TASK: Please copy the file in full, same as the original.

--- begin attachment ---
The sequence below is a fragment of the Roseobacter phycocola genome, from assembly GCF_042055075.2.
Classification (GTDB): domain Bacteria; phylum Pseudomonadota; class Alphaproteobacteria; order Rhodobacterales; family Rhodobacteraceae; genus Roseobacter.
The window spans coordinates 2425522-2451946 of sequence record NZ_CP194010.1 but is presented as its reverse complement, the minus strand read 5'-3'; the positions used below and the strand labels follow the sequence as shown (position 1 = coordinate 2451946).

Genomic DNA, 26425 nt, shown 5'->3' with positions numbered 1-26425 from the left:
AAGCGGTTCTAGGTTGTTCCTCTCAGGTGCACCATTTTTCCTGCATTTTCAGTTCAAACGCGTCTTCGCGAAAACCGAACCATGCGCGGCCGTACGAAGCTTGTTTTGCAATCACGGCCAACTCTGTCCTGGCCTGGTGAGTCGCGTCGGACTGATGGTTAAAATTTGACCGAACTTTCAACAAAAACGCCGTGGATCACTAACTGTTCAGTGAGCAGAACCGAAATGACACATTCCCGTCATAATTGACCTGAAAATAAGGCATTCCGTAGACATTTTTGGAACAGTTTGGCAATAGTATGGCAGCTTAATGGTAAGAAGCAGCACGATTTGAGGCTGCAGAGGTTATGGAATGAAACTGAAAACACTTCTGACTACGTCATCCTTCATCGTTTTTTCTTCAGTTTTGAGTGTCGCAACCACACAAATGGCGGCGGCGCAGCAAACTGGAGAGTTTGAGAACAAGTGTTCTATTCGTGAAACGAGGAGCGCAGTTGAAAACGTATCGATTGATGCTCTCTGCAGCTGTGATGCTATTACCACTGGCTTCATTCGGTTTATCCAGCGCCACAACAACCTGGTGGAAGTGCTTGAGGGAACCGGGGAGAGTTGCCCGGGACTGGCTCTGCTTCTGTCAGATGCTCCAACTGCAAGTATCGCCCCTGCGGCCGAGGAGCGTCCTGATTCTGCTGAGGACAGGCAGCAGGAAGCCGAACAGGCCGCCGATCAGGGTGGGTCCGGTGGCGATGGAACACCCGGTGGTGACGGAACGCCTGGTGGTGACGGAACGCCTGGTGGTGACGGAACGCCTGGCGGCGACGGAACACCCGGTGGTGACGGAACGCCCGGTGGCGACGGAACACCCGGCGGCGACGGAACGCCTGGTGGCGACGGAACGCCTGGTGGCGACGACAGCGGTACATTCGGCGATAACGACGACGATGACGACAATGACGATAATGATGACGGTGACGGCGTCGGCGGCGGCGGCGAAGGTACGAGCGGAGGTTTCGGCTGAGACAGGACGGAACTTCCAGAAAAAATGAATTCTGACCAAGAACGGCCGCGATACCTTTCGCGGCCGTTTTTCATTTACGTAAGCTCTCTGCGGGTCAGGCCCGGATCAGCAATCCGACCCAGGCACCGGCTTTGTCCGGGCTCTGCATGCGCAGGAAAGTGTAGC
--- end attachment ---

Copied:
The sequence below is a fragment of the Roseobacter phycocola genome, from assembly GCF_042055075.2.
Classification (GTDB): domain Bacteria; phylum Pseudomonadota; class Alphaproteobacteria; order Rhodobacterales; family Rhodobacteraceae; genus Roseobacter.
The window spans coordinates 2425522-2451946 of sequence record NZ_CP194010.1 but is presented as its reverse complement, the minus strand read 5'-3'; the positions used below and the strand labels follow the sequence as shown (position 1 = coordinate 2451946).

Genomic DNA, 26425 nt, shown 5'->3' with positions numbered 1-26425 from the left:
AAGCGGTTCTAGGTTGTTCCTCTCAGGTGCACCATTTTTCCTGCATTTTCAGTTCAAACGCGTCTTCGCGAAAACCGAACCATGCGCGGCCGTACGAAGCTTGTTTTGCAATCACGGCCAACTCTGTCCTGGCCTGGTGAGTCGCGTCGGACTGATGGTTAAAATTTGACCGAACTTTCAACAAAAACGCCGTGGATCACTAACTGTTCAGTGAGCAGAACCGAAATGACACATTCCCGTCATAATTGACCTGAAAATAAGGCATTCCGTAGACATTTTTGGAACAGTTTGGCAATAGTATGGCAGCTTAATGGTAAGAAGCAGCACGATTTGAGGCTGCAGAGGTTATGGAATGAAACTGAAAACACTTCTGACTACGTCATCCTTCATCGTTTTTTCTTCAGTTTTGAGTGTCGCAACCACACAAATGGCGGCGGCGCAGCAAACTGGAGAGTTTGAGAACAAGTGTTCTATTCGTGAAACGAGGAGCGCAGTTGAAAACGTATCGATTGATGCTCTCTGCAGCTGTGATGCTATTACCACTGGCTTCATTCGGTTTATCCAGCGCCACAACAACCTGGTGGAAGTGCTTGAGGGAACCGGGGAGAGTTGCCCGGGACTGGCTCTGCTTCTGTCAGATGCTCCAACTGCAAGTATCGCCCCTGCGGCCGAGGAGCGTCCTGATTCTGCTGAGGACAGGCAGCAGGAAGCCGAACAGGCCGCCGATCAGGGTGGGTCCGGTGGCGATGGAACACCCGGTGGTGACGGAACGCCTGGTGGTGACGGAACGCCTGGTGGTGACGGAACGCCTGGCGGCGACGGAACACCCGGTGGTGACGGAACGCCCGGTGGCGACGGAACACCCGGCGGCGACGGAACGCCTGGTGGCGACGGAACGCCTGGTGGCGACGACAGCGGTACATTCGGCGATAACGACGACGATGACGACAATGACGATAATGATGACGGTGACGGCGTCGGCGGCGGCGGCGAAGGTACGAGCGGAGGTTTCGGCTGAGACAGGACGGAACTTCCAGAAAAAATGAATTCTGACCAAGAACGGCCGCGATACCTTTCGCGGCCGTTTTTCATTTACGTAAGCTCTCTGCGGGTCAGGCCCGGATCAGCAATCCGACCCAGGCACCGGCTTTGTCCGGGCTCTGCATGCGCAGGAAAGTGTAGC